Light scattering was promoted in the visible part of sunlight's spectrum

At the heart of the blooming solar power industry is the semiconductor material, like silicon or gallium arsenide, which absorbs sunlight and forms the basis of solar panels. It converts electromagnetic energy in the form of sunlight to electrical energy. Now, researchers from London have demonstrated a technique to increase the amount of electrical current produced by a solar panel simply by augmenting its light-facing surface with aluminium nanostructures.

When photons, particles of light, are absorbed by the semiconductor, they knock out electrons, which are passed through a circuit and then to a battery for storage as electricity. However, scientists now want to find ways of increasing the absorption of light in thin layers of semiconductors, so that solar panels can be made using less raw-material and at a lower cost.

Recent research from the Imperial College, London (ICL), has demonstrated one way to increase the electrical current produced by devices in the lab by 22 per cent. By studding the light-receiving surface of gallium-arsenide (Ga-As) devices with aluminium nanocylinders, like the ridges on Lego blocks, the researchers were able to promote the scattering of light in the visible part of the spectrum, which dominates the energy in sunlight.

The scattered light then travels a longer path inside the semiconductor, meaning that more photons can be absorbed and converted into current. It is important that the metal nanocylinders do not absorb the light themselves, as that would prevent it from reaching the panel.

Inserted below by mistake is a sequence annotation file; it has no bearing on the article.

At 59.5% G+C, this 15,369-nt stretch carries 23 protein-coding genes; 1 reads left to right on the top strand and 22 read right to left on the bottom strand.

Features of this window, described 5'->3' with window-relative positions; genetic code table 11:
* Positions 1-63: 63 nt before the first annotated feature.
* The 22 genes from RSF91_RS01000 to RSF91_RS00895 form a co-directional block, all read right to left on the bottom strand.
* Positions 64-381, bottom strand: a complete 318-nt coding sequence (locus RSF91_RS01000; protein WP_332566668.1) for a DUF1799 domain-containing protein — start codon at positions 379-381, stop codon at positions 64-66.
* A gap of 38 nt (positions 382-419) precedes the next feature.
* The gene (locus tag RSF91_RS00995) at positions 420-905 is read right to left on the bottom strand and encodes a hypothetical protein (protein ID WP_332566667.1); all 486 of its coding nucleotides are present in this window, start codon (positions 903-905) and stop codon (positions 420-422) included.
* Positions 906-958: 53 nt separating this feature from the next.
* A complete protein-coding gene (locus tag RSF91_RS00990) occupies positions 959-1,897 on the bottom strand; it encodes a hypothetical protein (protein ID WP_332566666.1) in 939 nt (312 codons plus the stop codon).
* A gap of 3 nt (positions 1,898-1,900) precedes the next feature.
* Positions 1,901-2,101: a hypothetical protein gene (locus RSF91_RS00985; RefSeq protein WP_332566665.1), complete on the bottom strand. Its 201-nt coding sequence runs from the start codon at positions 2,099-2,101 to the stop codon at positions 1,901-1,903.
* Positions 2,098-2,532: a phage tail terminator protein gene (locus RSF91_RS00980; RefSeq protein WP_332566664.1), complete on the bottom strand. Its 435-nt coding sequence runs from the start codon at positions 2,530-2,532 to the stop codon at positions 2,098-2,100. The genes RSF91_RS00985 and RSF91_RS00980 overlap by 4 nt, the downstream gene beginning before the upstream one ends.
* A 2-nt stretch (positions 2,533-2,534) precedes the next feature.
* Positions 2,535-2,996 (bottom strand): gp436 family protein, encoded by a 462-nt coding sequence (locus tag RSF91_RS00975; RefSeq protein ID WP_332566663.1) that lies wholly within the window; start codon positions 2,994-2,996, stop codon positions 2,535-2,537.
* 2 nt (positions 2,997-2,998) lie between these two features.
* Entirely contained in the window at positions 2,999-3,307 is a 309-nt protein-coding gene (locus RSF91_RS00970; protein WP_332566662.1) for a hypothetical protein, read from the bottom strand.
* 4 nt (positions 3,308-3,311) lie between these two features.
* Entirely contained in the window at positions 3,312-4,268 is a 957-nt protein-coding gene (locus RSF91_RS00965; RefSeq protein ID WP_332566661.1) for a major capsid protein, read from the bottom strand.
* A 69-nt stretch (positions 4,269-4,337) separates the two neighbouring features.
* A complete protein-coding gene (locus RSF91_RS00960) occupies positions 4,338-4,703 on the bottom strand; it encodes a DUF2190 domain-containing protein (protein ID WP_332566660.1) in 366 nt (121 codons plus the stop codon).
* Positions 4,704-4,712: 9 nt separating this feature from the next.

“The advantage of aluminium structures is that their absorption occurs in the ultraviolet part of the spectrum. That means that the absorption losses are limited to the ultraviolet and scattering from the aluminium particle dominates in both the visible and near infrared,” said Dr. Nicholas Hylton, a Research Associate at the Blackett Laboratory, ICL, in an email. Dr. Hylton was lead author of the research group’s paper, published in Scientific Reports on October 18.

This isn’t the first time such nanostructures have been deployed to enhance the performance of solar panels. Earlier, silver and gold nanoparticles have been used because they improved the performance of the devices in the near-infrared part of the electromagnetic spectrum.

“We were able to demonstrate that gold and silver scatter light in the near infrared part of the spectrum but absorb visible light strongly,” Dr. Hylton wrote.

The significance of Dr.Hylton’s work lies in demonstrating aluminium’s better performance over silver and gold nanostructures. For one, aluminium is more abundant and less costly than silver and gold. For another, the 22 per cent spike that aluminium provides, as their paper notes, makes thinner-film solar panels technically feasible without “compromising power conversion efficiencies, thus reducing material consumption.”

Higher efficiency devices could play a significant role in realising energy goals even in India, making them more cost-effective. Already, according to industry trackers, the price of solar power in India has come from Rs. 18/kWh in 2011 to Rs. 7/kWh in 2013, while the price of thermal power is pushing Rs. 4/kWh with subsidies.

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